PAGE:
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NIH Research Matters

November 22, 2010

CT Screening Significantly Reduces Lung Cancer Mortality

A low-dose CT scan can detect lung cancers at relatively early stages and reduce deaths from lung cancer by as much as 20%, according to a new study. The trial was halted early because of the positive results.

CT scan of a human lung.

Lung cancer, which is mostly caused by cigarette smoking, is the leading cause of cancer-related deaths in the United States. The majority of cases aren’t detected until symptoms appear. By then, in up to 30% of patients, the disease has spread outside the lungs and is much more difficult to treat.

Researchers have been working to develop methods for identifying lung cancer before symptoms appear. Standard chest X-rays, which produce a single image of the entire chest, can detect tumors greater than 1 cm in size. But there's no evidence that standard chest X-ray exams can reduce lung cancer mortality.

Low-dose helical computed tomography (LDCT)—also called spiral CT—uses X-rays to capture multiple images on a computer. It can detect tumors significantly under 1 cm in size, but studies haven’t yet shown whether LDCT screening can reduce lung cancer death rates. The National Lung Screening Trial, funded by NIH’s National Cancer Institute (NCI), set out to compare LDCT with standard chest X-rays in people at high risk for developing lung cancer. The study design and protocol were described in the online edition of Radiology on November 2, 2010.

Researchers at 33 trial sites nationwide enrolled over 53,000 current or former smokers without signs, symptoms or a history of lung cancer. The participants were randomly assigned to receive 3 annual screens with either LDCT or a standard chest X-ray. They were then followed for up to another 5 years. All deaths were documented, with special attention given to the verification of lung cancer as a cause of death.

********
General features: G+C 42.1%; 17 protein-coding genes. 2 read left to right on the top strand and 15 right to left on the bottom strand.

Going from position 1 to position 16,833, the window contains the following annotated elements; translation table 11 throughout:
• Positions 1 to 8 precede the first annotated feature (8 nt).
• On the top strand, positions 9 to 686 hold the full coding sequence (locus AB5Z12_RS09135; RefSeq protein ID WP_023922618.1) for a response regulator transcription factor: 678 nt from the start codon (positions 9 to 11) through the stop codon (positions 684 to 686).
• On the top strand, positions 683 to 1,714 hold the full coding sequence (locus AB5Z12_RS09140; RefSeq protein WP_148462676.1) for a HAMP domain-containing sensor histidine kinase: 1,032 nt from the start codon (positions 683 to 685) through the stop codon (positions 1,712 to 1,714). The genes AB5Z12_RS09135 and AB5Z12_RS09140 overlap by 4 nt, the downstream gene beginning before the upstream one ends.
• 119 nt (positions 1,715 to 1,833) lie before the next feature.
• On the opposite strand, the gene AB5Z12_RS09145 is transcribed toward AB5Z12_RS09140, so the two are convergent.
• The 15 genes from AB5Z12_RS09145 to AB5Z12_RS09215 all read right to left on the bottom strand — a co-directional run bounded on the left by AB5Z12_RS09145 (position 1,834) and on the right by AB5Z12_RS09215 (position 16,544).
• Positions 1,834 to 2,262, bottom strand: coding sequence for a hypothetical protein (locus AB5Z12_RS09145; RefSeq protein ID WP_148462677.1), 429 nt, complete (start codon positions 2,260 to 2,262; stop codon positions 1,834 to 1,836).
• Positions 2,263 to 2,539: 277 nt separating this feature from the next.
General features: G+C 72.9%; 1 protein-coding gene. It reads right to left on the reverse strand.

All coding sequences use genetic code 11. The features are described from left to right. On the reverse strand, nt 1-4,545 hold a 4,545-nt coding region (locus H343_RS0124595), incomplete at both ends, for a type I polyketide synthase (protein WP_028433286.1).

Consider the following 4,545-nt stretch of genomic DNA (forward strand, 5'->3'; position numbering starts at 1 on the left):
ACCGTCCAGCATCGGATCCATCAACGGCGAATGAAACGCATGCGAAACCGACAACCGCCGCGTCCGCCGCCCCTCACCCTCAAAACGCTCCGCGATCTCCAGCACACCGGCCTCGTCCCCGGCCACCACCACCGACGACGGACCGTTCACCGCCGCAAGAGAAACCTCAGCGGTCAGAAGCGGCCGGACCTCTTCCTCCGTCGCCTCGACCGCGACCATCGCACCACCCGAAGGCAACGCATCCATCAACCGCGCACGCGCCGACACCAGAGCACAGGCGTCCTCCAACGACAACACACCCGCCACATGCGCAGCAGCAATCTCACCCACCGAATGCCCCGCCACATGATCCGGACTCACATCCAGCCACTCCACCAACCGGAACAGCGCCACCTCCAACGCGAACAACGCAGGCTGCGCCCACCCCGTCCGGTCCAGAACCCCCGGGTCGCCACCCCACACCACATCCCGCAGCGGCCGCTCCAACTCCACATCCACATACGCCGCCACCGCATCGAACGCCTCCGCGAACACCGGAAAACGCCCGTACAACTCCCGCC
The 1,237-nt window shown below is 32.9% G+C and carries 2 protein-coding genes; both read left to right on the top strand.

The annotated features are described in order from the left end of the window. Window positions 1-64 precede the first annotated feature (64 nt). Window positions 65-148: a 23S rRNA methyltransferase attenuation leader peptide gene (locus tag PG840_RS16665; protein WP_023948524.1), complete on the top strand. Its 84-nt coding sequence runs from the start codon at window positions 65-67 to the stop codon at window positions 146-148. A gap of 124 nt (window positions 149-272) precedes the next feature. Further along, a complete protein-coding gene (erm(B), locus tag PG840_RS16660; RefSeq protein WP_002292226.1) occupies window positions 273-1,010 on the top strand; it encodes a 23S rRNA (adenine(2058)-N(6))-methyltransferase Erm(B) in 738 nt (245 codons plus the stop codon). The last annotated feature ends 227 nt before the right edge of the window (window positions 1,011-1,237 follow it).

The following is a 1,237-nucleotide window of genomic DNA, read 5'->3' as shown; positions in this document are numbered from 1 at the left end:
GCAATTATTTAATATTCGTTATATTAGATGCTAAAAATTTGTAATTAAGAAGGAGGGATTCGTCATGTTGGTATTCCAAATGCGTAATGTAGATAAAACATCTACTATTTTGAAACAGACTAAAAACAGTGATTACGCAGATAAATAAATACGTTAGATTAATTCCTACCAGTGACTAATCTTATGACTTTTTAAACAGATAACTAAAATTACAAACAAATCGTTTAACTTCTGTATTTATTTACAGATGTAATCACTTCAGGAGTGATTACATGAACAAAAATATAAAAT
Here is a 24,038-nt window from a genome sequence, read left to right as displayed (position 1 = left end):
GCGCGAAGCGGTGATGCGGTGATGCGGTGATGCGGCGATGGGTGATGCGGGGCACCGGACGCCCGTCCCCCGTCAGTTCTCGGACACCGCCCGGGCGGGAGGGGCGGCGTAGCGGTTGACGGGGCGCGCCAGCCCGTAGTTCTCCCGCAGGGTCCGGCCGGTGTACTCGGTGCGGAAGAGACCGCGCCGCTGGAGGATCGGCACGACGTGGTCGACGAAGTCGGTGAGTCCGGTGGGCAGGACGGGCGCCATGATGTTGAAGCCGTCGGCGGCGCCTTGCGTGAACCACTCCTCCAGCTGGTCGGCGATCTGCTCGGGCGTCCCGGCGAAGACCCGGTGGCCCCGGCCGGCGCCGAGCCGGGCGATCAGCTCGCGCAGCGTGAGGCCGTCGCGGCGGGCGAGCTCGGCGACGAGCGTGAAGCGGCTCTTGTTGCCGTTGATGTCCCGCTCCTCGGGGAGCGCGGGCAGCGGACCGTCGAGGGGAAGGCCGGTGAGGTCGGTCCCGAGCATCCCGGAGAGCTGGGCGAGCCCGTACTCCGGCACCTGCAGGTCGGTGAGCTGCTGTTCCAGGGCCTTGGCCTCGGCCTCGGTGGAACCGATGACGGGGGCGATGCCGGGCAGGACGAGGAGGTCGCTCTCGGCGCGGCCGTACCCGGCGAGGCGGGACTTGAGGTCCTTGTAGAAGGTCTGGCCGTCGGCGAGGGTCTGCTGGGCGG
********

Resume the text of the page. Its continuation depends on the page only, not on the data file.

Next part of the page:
On October 20, 2010, the study’s independent Data and Safety Monitoring Board voted unanimously to stop the trial. By that time, there were 354 deaths from lung cancer in the LDCT arm of the study, compared to a significantly larger 442 lung cancer deaths in the chest X-ray group. The Board concluded that this 20.3% reduction in lung cancer mortality met the standard for statistical significance. They also found no evidence of unforeseen side effects.

"This is the first time that we have seen clear evidence of a significant reduction in lung cancer mortality with a screening test in a randomized controlled trial. The fact that low-dose helical CT provides a decided benefit is a result that will have implications for the screening and management of lung cancer for many years to come," says Dr. Christine Berg, the NCI project officer for the study.

The researchers also found that all-cause mortality—death due to any factor, including lung cancer—was 7% lower in the LDCT group. Over half of this difference came from a decrease in lung cancer deaths. The researchers will need to analyze the data further to better understand this and other aspects of the findings.

While NCI has posted the preliminary results online, a fuller analysis with more detailed results will be prepared for publication in a peer-reviewed journal within the next few months.

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Editor: Harrison Wein, Ph.D.
Assistant Editors: Vicki Contie, Carol Torgan, Ph.D.

NIH Research Matters is a weekly update of NIH research highlights from the Office of Communications and Public Liaison, Office of the Director, National Institutes of Health.

This page last reviewed on December 4, 2012

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